FACT CHECK: Did Solar Flares Cause The Recent AT&T Outage?

Christine Sellers | Fact Check Reporter

A post shared on Facebook purports a recent AT&T outage was the result of “powerful solar flares.”

Verdict: False

The claim is false. The outage was caused by technical issues, not a solar flare, according to AT&T’s website.

Fact Check:

AT&T and Verizon users with “certain older unlimited plans” will see an “increase of $4 per month, per line” on billing cycles on or after Mar. 1, according to The Hill. In addition to AT&T and Verizon, T-Mobile is also set to raise its prices, the outlet reported.

“AT&T Cell Phone Towers Have Allegedly Been Down Do To Powerful Solar Flares Being Emmited [sic] from The Sun,” the Facebook post, which has received over 1,000 likes, purports. The post does not provide a source to support its claim.

The claim is false, however. According to AT&T’s website, the outage was caused by technical issues, not a solar flare.

“Our initial review of the cause of Thursday’s outage indicates it was due to the application and execution of an incorrect process used while working to expand our network, not a cyber attack. We are investing billions to grow our network and deliver an exceptional customer experience. This is both a point of pride and a challenge that always requires care and focus,” a statement posted to AT&T’s website reads.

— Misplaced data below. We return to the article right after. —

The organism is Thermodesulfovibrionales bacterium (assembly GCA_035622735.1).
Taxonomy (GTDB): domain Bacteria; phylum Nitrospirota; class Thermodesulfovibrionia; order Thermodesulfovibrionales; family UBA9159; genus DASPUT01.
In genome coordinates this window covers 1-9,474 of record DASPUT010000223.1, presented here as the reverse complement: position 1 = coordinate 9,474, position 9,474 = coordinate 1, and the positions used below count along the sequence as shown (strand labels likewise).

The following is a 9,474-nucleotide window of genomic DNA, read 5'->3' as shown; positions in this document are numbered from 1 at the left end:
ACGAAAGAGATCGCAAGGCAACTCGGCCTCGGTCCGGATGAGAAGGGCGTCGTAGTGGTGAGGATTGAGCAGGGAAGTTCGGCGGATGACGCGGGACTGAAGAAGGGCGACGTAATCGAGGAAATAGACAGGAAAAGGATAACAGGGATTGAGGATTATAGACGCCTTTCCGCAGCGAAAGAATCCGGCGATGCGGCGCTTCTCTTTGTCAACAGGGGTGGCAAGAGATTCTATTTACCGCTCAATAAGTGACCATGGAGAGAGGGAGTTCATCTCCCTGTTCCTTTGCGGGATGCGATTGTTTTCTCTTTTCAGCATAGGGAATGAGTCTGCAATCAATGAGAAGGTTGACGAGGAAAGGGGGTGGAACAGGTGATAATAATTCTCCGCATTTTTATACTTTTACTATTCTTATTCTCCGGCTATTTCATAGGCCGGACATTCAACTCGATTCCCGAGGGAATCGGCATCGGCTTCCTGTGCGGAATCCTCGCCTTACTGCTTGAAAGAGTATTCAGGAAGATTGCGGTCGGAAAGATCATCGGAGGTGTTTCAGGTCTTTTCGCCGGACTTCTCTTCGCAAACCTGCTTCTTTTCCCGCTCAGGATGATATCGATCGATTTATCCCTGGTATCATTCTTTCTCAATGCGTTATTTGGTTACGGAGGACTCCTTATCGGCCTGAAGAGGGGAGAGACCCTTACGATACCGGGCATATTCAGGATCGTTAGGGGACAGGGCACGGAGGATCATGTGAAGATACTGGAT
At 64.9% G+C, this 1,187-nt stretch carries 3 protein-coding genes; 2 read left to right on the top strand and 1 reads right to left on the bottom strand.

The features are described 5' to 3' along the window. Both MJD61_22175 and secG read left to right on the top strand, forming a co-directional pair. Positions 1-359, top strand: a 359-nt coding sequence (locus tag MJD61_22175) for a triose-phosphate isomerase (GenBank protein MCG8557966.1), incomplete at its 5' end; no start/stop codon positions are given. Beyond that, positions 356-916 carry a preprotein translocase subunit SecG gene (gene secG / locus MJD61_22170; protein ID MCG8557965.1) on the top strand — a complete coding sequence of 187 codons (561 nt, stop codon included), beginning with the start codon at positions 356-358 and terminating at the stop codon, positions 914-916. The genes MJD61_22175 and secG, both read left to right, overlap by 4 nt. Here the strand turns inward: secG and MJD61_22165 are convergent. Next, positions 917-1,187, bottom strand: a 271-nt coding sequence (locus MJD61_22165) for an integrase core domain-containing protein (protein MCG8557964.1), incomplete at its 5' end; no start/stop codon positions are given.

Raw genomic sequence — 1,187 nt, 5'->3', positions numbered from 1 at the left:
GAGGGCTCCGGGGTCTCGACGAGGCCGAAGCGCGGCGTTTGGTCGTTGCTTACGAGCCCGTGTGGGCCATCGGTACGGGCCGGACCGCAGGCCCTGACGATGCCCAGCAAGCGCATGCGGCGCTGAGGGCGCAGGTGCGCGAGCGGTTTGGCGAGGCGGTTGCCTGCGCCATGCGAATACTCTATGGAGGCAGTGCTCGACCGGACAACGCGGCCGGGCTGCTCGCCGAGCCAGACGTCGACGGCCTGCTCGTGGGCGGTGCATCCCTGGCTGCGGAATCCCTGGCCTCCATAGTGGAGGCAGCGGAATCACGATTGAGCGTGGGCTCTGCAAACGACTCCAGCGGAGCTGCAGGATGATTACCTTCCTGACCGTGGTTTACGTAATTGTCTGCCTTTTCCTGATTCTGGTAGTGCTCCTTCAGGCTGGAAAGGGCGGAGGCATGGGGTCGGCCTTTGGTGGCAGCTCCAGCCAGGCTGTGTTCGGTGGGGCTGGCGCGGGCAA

The company also apologized to users for any potential inconveniences they faced as a result of the outage, offering to apply a credit to their accounts. A spokesperson for AT&T directed Check Your Fact to the statement. (RELATED: Did Johnnie Cochran Die Mysteriously After Filing Lawsuit For Reparations?)

Likewise, scientists and weather experts claim it’s “possible” that solar flares could have been the cause of the outage but that it’s “very unlikely” they did, the Boston Globe reported.

“While solar flares can affect communication systems, radar, and Global Positioning Systems, based on the intensity of these eruptions and associated phenomena, it is unlikely that these flares contributed to the widely reported cellular network outage,” officials at the National Oceanic and Atmospheric Administration (NOAA) ‘s Space Weather Prediction Center said, according to the Boston Globe.

Additionally, the claim linking the outage to solar flares does not appear on any of AT&T’s verified social media accounts. Furthermore, USA Today debunked the claim as false in a Feb. 26 article.

This is not the first time a false claim has circulated online. Check Your Fact also recently debunked an X post claiming George Floyd purportedly made anti-transgender comments prior to his death.

Christine Sellers

Fact Check Reporter